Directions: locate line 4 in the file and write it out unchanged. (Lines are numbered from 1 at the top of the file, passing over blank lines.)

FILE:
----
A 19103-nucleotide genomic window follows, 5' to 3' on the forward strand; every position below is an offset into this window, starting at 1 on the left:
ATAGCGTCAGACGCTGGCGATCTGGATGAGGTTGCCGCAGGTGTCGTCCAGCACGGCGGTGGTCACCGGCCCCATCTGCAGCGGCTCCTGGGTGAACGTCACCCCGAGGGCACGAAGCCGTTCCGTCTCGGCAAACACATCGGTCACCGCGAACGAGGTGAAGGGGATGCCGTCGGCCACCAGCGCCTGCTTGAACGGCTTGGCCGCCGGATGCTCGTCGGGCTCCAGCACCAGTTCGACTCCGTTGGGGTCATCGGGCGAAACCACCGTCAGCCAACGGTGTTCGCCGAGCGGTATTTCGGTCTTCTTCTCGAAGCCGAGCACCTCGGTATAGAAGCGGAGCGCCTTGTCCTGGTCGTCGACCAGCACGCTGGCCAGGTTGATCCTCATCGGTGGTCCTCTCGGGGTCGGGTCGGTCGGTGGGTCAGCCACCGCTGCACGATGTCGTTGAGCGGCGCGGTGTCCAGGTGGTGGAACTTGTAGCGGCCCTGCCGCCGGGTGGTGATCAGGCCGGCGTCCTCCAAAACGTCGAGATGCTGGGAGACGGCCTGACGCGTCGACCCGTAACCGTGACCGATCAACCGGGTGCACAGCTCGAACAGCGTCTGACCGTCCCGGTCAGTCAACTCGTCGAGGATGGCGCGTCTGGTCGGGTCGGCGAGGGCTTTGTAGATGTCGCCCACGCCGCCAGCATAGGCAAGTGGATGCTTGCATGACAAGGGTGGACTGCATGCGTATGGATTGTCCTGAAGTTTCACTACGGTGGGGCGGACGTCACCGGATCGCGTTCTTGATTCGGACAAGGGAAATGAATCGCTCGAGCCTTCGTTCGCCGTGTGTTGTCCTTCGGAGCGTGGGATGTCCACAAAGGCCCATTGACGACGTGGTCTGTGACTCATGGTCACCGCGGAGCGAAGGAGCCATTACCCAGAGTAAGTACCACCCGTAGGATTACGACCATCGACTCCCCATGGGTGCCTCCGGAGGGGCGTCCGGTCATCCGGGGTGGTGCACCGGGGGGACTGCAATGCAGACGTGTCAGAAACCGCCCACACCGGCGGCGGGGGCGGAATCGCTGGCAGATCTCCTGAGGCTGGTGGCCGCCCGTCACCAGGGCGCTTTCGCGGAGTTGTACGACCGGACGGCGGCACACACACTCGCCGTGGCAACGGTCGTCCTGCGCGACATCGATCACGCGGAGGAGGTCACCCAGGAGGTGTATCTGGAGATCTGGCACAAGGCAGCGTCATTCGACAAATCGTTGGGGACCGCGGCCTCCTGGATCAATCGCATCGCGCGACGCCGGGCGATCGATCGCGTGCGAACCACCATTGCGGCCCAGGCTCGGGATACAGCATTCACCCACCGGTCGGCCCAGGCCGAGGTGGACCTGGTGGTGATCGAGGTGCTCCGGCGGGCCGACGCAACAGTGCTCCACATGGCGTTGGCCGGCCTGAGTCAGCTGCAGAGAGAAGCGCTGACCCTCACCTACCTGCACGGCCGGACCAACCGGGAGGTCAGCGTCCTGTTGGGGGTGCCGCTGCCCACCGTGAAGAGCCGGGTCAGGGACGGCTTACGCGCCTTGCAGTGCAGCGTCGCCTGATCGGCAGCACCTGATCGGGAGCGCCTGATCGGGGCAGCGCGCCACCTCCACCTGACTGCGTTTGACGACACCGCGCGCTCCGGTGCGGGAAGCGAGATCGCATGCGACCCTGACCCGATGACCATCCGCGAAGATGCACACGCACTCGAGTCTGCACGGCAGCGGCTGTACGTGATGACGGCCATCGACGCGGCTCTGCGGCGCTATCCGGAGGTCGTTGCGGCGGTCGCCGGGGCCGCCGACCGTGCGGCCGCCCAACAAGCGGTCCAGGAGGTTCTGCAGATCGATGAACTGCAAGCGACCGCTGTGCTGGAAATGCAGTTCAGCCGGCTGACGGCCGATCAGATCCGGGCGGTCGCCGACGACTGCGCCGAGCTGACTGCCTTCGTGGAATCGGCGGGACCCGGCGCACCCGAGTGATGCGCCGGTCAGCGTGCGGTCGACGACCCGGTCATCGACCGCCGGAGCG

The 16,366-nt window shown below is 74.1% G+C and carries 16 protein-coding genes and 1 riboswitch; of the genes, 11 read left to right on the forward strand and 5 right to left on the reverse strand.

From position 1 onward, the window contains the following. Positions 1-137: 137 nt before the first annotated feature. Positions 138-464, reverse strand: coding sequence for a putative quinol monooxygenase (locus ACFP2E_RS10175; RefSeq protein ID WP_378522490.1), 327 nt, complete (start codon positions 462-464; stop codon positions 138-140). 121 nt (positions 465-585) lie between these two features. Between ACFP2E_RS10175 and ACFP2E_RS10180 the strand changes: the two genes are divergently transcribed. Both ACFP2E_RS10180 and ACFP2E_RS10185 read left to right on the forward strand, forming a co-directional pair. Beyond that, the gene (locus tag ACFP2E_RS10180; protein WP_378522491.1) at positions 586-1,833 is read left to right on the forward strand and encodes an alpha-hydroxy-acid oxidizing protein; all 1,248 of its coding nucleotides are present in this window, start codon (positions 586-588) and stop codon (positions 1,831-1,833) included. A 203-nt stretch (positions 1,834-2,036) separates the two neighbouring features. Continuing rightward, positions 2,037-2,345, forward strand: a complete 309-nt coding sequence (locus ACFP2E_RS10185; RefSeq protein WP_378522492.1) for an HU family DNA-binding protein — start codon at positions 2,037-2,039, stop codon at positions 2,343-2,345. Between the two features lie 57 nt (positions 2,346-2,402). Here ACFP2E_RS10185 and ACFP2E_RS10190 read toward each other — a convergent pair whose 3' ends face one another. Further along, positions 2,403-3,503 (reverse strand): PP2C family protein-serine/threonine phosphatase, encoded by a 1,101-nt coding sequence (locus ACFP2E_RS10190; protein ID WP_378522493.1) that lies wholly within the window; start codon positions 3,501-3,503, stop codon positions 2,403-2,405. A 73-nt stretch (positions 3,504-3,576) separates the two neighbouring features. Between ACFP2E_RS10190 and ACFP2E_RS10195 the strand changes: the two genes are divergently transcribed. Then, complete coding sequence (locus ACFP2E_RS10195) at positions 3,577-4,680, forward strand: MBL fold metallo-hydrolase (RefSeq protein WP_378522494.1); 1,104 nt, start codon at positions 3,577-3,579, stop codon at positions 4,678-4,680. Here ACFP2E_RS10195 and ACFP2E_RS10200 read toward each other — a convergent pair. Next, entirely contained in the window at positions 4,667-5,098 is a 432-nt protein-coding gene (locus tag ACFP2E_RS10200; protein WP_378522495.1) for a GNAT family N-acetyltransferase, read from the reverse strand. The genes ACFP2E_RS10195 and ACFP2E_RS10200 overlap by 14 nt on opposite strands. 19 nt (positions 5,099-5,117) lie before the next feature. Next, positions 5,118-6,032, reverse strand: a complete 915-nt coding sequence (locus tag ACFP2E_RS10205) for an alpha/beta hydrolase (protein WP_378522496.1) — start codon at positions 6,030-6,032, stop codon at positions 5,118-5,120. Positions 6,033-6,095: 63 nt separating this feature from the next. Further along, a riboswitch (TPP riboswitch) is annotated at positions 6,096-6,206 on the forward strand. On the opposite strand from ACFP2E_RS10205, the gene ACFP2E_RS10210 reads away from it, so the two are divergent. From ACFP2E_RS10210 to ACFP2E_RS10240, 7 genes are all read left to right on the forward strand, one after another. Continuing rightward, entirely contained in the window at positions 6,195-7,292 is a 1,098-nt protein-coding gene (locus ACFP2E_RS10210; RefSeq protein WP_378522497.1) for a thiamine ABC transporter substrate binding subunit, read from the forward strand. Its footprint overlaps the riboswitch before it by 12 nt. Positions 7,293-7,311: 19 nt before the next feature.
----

From position 1 onward, the window contains the following. Positions 1-137: 137 nt before the first annotated feature. Positions 138-464, reverse strand: coding sequence for a putative quinol monooxygenase (locus ACFP2E_RS10175; RefSeq protein ID WP_378522490.1), 327 nt, complete (start codon positions 462-464; stop codon positions 138-140). 121 nt (positions 465-585) lie between these two features. Between ACFP2E_RS10175 and ACFP2E_RS10180 the strand changes: the two genes are divergently transcribed. Both ACFP2E_RS10180 and ACFP2E_RS10185 read left to right on the forward strand, forming a co-directional pair. Beyond that, the gene (locus tag ACFP2E_RS10180; protein WP_378522491.1) at positions 586-1,833 is read left to right on the forward strand and encodes an alpha-hydroxy-acid oxidizing protein; all 1,248 of its coding nucleotides are present in this window, start codon (positions 586-588) and stop codon (positions 1,831-1,833) included. A 203-nt stretch (positions 1,834-2,036) separates the two neighbouring features. Continuing rightward, positions 2,037-2,345, forward strand: a complete 309-nt coding sequence (locus ACFP2E_RS10185; RefSeq protein WP_378522492.1) for an HU family DNA-binding protein — start codon at positions 2,037-2,039, stop codon at positions 2,343-2,345. Between the two features lie 57 nt (positions 2,346-2,402). Here ACFP2E_RS10185 and ACFP2E_RS10190 read toward each other — a convergent pair whose 3' ends face one another. Further along, positions 2,403-3,503 (reverse strand): PP2C family protein-serine/threonine phosphatase, encoded by a 1,101-nt coding sequence (locus ACFP2E_RS10190; protein ID WP_378522493.1) that lies wholly within the window; start codon positions 3,501-3,503, stop codon positions 2,403-2,405. A 73-nt stretch (positions 3,504-3,576) separates the two neighbouring features. Between ACFP2E_RS10190 and ACFP2E_RS10195 the strand changes: the two genes are divergently transcribed. Then, complete coding sequence (locus ACFP2E_RS10195) at positions 3,577-4,680, forward strand: MBL fold metallo-hydrolase (RefSeq protein WP_378522494.1); 1,104 nt, start codon at positions 3,577-3,579, stop codon at positions 4,678-4,680. Here ACFP2E_RS10195 and ACFP2E_RS10200 read toward each other — a convergent pair. Next, entirely contained in the window at positions 4,667-5,098 is a 432-nt protein-coding gene (locus tag ACFP2E_RS10200; protein WP_378522495.1) for a GNAT family N-acetyltransferase, read from the reverse strand. The genes ACFP2E_RS10195 and ACFP2E_RS10200 overlap by 14 nt on opposite strands. 19 nt (positions 5,099-5,117) lie before the next feature. Next, positions 5,118-6,032, reverse strand: a complete 915-nt coding sequence (locus tag ACFP2E_RS10205) for an alpha/beta hydrolase (protein WP_378522496.1) — start codon at positions 6,030-6,032, stop codon at positions 5,118-5,120. Positions 6,033-6,095: 63 nt separating this feature from the next. Further along, a riboswitch (TPP riboswitch) is annotated at positions 6,096-6,206 on the forward strand. On the opposite strand from ACFP2E_RS10205, the gene ACFP2E_RS10210 reads away from it, so the two are divergent. From ACFP2E_RS10210 to ACFP2E_RS10240, 7 genes are all read left to right on the forward strand, one after another. Continuing rightward, entirely contained in the window at positions 6,195-7,292 is a 1,098-nt protein-coding gene (locus ACFP2E_RS10210; RefSeq protein WP_378522497.1) for a thiamine ABC transporter substrate binding subunit, read from the forward strand. Its footprint overlaps the riboswitch before it by 12 nt. Positions 7,293-7,311: 19 nt before the next feature.